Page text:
The Fall Semester is underway and the buzz of back-to-school around campus has calmed down a little bit. Students and staff are more comfortable and familiar with their schedules and the campus layout. You and your Crisis Communications Team have reviewed your emergency communication plan - as well as held tests and exercises with the entire campus - and feel confident about your emergency plan. However, practicing and revisiting your emergency plan in alignment with your emergency notification system gives you the opportunity to see what tweaks or revisions you should make to your plans.
Fall is an extremely busy time for schools; not only are there new students, faculty, and parents to add or register as emergency notification recipients, but there’s also the possibility of new safety or security personnel to train on emergency response policies. Although it takes time and energy to prepare your pre-planned communications for your organization’s specific needs and policies, you should create a monthly or quarterly schedule for yourself - and your team - to verify and improve specific details pertaining to your emergency notification system (ENS). This allows you to stay ahead of the curve and not feel overwhelmed with your emergency notification system checks, tests, and improvements.
It’s not just universities that have multiple campuses or facilities. Organizations with multiple facilities face many challenges when it comes to safety and security. It can be a challenge to ensure emergency communications at one facility, but it’s an even bigger challenge when it pertains to multiple locations, multiple personnel groups, multiple endpoints, and multiple integrations. Additionally, keeping your colleagues safe from harm can be difficult to manage due to overlapping responsibilities or poor communication. Every facility has different safety needs and it is often up to the operations and safety manager to make the call on what to do when things start to go sideways.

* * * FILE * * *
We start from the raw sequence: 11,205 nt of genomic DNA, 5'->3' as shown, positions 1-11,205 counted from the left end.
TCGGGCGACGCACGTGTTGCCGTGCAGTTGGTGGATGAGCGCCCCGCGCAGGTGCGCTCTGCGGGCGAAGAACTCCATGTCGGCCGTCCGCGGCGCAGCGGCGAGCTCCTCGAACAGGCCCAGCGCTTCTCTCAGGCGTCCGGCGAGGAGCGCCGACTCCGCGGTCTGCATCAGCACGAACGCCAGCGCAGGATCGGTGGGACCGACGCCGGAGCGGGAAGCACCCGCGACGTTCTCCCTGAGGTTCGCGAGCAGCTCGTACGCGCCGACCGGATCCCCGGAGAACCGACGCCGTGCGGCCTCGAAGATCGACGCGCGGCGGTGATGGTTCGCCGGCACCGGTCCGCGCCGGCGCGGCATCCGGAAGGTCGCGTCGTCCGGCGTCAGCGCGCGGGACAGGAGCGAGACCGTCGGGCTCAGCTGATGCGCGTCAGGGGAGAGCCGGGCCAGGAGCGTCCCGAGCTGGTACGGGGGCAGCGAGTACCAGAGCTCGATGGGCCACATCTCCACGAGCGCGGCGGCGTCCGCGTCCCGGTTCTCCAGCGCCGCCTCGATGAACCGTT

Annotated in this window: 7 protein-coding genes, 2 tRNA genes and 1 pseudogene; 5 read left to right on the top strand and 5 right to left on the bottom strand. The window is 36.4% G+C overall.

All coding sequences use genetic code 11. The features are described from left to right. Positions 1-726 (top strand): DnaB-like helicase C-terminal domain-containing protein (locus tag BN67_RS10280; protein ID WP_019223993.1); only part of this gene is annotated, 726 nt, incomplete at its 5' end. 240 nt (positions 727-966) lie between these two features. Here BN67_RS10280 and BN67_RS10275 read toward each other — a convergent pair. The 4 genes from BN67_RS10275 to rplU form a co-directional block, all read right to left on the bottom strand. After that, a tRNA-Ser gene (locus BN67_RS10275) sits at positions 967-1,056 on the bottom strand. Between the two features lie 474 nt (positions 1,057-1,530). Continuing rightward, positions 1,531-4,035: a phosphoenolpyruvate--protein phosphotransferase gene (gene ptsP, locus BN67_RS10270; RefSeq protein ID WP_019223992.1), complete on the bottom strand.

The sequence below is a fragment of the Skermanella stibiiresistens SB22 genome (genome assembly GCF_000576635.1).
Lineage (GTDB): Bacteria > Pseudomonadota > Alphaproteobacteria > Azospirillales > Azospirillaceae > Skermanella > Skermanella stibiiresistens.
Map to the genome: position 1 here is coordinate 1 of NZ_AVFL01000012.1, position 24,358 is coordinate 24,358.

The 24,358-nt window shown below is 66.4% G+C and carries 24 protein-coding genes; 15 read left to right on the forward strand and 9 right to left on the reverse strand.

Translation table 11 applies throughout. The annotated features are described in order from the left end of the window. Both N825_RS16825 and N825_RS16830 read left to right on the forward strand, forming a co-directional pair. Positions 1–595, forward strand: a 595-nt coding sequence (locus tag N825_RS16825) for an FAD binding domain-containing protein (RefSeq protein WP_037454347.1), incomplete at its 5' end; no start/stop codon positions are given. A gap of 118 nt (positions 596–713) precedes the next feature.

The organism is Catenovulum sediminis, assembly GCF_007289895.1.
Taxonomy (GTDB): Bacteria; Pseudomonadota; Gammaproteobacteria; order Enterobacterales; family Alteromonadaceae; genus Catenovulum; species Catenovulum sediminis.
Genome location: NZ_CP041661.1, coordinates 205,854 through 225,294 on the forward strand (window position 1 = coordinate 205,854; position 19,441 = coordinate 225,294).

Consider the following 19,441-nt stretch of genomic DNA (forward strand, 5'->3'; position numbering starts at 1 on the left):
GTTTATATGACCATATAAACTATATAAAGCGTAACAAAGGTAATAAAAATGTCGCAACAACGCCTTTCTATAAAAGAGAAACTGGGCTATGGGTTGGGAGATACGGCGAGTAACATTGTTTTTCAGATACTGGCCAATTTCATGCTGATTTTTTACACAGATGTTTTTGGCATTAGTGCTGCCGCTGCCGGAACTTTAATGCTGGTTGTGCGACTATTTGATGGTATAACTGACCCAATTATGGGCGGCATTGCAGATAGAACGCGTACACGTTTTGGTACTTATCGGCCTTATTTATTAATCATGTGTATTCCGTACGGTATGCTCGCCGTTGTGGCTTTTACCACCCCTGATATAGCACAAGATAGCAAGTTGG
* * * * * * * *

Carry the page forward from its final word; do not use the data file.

While the ultimate goal of any critical communication system is to reach as many people through as many avenues as possible, most organizations still put emphasis on direct communication methods. Reaching your audience how they want to be contacted — by email, text message, and voice phone call — is often perceived as the most effective communication endpoints available. The biggest barrier to effective direct communication is the collection and maintenance of personal contact information.
Within the next few weeks, universities and colleges will be busy preparing for large numbers of visitors to their campuses for graduation ceremonies. From younger siblings to grandparents, these visitors will be happily awaiting to celebrate their graduate walking across the stage and receive their hard-earned diplomas and start the next chapter of their lives.
Manufacturers have some of the most stringent worker safety standards of any industry. The government regulations are rigorous, including those under the Occupational Safety and Health Administration (OSHA). Given the inherent risks and dangers within manufacturing facilities – from electrical to chemical to nuclear – safety managers must have a crisis communication solution and company mass notification system that is purpose-built to save lives and prevent injuries.